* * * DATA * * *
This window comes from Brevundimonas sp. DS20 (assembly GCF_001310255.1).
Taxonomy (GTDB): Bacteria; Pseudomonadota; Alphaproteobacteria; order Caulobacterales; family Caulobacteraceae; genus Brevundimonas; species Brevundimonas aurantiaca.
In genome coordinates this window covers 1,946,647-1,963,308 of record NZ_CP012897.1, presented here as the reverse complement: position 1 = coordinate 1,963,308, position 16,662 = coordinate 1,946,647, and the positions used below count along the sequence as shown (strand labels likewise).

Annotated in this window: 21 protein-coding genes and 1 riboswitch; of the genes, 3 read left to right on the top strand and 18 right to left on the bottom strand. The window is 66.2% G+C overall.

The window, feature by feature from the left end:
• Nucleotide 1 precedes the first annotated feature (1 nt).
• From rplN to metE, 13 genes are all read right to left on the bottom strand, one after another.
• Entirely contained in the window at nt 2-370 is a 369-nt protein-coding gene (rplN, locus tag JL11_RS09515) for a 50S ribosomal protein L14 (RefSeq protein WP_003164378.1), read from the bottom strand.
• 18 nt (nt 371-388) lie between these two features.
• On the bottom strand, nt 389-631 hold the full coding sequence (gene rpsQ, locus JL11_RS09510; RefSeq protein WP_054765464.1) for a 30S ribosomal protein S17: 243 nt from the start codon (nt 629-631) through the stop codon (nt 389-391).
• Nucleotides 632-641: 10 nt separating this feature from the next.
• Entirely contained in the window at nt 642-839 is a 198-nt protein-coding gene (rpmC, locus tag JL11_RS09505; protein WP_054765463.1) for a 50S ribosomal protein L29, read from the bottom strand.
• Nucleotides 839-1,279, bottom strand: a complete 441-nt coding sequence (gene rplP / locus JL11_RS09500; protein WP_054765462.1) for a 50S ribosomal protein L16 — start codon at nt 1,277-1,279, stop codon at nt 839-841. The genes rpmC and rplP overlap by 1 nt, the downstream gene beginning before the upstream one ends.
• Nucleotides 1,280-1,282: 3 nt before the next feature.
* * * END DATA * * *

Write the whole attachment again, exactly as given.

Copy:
This window comes from Brevundimonas sp. DS20 (assembly GCF_001310255.1).
Taxonomy (GTDB): Bacteria; Pseudomonadota; Alphaproteobacteria; order Caulobacterales; family Caulobacteraceae; genus Brevundimonas; species Brevundimonas aurantiaca.
In genome coordinates this window covers 1,946,647-1,963,308 of record NZ_CP012897.1, presented here as the reverse complement: position 1 = coordinate 1,963,308, position 16,662 = coordinate 1,946,647, and the positions used below count along the sequence as shown (strand labels likewise).

Annotated in this window: 21 protein-coding genes and 1 riboswitch; of the genes, 3 read left to right on the top strand and 18 right to left on the bottom strand. The window is 66.2% G+C overall.

The window, feature by feature from the left end:
• Nucleotide 1 precedes the first annotated feature (1 nt).
• From rplN to metE, 13 genes are all read right to left on the bottom strand, one after another.
• Entirely contained in the window at nt 2-370 is a 369-nt protein-coding gene (rplN, locus tag JL11_RS09515) for a 50S ribosomal protein L14 (RefSeq protein WP_003164378.1), read from the bottom strand.
• 18 nt (nt 371-388) lie between these two features.
• On the bottom strand, nt 389-631 hold the full coding sequence (gene rpsQ, locus JL11_RS09510; RefSeq protein WP_054765464.1) for a 30S ribosomal protein S17: 243 nt from the start codon (nt 629-631) through the stop codon (nt 389-391).
• Nucleotides 632-641: 10 nt separating this feature from the next.
• Entirely contained in the window at nt 642-839 is a 198-nt protein-coding gene (rpmC, locus tag JL11_RS09505; protein WP_054765463.1) for a 50S ribosomal protein L29, read from the bottom strand.
• Nucleotides 839-1,279, bottom strand: a complete 441-nt coding sequence (gene rplP / locus JL11_RS09500; protein WP_054765462.1) for a 50S ribosomal protein L16 — start codon at nt 1,277-1,279, stop codon at nt 839-841. The genes rpmC and rplP overlap by 1 nt, the downstream gene beginning before the upstream one ends.
• Nucleotides 1,280-1,282: 3 nt before the next feature.